I used to do more realism, but over time I was drawn toward abstraction. I like the adventure of it—its spaciousness and its sense of surprise.  In abstract painting, ideas and emotions are suggested through movement and colour.  There are hints of an underlying reality, though the painting is not tied to it.  I believe abstraction actually emerges from realism. It contains elements of realism—recognizable colours, textures, shapes—and offers a new, different way of seeing them. Abstract painting is, in part, a discovery of the music underneath all the noise. Sometimes, this underlying music is bright, and sometimes darker, and it may have many notes or just a few.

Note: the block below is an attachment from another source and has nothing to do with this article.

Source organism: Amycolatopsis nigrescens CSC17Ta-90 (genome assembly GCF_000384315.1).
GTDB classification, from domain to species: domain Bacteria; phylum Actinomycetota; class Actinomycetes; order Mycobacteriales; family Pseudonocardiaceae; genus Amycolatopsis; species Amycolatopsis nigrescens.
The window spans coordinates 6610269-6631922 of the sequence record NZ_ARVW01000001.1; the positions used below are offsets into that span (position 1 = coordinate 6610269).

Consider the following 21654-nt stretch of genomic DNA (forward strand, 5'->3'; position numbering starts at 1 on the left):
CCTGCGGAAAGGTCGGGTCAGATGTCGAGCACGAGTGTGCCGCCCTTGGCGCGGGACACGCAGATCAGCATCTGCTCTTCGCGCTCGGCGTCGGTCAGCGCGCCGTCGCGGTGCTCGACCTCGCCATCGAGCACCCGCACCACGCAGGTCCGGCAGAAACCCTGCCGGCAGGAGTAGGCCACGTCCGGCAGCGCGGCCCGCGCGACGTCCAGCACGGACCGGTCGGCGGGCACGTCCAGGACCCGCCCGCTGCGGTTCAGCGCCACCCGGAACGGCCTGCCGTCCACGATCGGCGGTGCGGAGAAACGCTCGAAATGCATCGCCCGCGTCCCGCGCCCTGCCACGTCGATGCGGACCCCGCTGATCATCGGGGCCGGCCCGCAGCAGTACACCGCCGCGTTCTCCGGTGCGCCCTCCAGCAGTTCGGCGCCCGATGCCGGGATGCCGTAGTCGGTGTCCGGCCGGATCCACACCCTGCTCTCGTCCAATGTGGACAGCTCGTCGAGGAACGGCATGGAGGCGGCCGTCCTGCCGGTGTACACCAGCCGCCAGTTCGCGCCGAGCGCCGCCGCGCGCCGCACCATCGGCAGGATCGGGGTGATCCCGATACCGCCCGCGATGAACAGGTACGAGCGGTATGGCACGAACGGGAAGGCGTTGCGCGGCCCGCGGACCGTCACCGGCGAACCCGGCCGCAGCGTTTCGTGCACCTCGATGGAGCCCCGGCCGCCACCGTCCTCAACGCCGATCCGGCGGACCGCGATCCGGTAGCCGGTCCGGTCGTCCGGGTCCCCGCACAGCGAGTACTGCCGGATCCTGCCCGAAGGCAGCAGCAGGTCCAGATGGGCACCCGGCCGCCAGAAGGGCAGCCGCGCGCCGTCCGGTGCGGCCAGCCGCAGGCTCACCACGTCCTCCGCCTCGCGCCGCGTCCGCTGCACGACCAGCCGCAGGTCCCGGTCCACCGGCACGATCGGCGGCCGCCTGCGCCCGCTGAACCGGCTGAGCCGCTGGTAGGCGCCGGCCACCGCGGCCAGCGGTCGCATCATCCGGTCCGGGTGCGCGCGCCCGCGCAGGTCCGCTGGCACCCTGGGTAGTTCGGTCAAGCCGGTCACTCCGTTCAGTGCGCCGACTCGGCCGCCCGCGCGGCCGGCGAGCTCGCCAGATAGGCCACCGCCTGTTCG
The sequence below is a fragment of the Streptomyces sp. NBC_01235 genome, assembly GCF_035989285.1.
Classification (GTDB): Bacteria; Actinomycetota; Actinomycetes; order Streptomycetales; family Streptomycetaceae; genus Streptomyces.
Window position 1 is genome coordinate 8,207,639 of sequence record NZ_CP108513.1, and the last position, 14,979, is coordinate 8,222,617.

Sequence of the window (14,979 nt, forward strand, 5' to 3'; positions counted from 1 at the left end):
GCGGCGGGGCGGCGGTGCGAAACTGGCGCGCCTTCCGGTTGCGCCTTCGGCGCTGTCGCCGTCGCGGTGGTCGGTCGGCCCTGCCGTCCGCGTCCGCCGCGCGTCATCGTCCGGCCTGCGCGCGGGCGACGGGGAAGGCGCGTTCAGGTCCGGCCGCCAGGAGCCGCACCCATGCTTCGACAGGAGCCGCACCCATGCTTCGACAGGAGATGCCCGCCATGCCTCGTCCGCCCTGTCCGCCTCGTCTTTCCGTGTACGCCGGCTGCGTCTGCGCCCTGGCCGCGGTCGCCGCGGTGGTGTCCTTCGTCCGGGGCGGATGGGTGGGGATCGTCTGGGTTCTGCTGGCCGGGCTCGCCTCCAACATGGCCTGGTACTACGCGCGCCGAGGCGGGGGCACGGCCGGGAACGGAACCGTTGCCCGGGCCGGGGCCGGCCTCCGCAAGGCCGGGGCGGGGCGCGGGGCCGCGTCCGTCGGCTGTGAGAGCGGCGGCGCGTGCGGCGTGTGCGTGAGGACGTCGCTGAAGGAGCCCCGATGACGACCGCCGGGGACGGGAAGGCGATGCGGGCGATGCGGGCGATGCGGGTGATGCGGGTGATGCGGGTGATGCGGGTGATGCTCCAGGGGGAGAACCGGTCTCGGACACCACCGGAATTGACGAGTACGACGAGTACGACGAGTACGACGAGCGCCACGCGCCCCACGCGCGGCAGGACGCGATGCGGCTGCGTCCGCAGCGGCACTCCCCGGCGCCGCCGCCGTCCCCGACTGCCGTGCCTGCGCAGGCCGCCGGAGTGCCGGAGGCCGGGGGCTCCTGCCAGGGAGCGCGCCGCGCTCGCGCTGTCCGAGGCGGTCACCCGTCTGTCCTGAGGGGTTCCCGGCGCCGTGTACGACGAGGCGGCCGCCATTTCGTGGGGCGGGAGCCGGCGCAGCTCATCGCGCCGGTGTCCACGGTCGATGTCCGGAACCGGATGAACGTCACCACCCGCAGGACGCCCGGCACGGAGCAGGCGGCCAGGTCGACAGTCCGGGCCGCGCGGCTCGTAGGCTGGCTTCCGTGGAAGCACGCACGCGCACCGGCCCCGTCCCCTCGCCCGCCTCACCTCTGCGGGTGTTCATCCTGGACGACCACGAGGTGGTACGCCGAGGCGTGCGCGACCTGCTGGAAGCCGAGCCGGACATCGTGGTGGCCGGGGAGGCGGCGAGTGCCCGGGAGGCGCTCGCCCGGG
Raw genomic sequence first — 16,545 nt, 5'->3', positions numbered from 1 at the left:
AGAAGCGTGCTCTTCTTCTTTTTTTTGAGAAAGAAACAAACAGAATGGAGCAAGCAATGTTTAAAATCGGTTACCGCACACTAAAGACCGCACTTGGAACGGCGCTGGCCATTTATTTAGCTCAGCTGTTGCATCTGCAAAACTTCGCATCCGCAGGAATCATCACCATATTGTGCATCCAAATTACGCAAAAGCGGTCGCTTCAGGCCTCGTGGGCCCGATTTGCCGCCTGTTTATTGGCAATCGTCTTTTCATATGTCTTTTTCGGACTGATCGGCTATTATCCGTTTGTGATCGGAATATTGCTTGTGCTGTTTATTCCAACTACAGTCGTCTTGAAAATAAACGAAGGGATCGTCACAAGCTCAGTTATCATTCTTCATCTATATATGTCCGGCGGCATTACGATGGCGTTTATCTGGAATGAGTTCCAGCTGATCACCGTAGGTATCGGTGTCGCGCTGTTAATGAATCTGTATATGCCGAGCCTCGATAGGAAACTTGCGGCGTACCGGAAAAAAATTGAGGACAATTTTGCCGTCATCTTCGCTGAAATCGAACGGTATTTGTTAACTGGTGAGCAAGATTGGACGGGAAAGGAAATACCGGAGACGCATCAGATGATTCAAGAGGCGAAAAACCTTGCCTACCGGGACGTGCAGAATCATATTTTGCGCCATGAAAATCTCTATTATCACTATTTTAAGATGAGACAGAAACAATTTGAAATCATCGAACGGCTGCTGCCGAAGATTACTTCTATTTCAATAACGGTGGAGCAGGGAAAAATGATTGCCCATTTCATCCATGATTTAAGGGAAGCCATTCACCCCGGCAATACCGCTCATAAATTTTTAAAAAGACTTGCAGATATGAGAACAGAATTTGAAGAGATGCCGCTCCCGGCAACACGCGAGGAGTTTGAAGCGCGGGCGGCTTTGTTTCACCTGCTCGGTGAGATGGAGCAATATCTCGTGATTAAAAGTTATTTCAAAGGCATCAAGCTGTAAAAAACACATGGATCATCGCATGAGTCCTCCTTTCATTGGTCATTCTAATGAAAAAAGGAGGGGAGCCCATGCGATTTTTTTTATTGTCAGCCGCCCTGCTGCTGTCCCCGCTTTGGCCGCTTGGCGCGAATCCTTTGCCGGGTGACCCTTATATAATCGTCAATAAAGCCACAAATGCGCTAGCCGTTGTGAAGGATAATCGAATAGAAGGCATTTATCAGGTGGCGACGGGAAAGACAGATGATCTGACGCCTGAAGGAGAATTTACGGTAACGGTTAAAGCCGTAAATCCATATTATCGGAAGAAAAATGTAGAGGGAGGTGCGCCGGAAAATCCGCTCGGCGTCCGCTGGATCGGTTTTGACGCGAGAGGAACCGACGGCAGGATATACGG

Abstract painting also lets people bring more of themselves into their relationship with the art. Not everyone sees the same thing.  Each person has a unique perspective on the painting, an experience that is never quite the same as anyone else’s. People sometimes ask me whether something they see in one of my paintings is actually there. I tell them that if they see it, it’s there. I’m sometimes surprised by what people see and—through them—I learn more about my own painting.  Each person’s experience is precious and irreplaceable, and participates in the expansive adventure that drew me toward abstraction in the first place.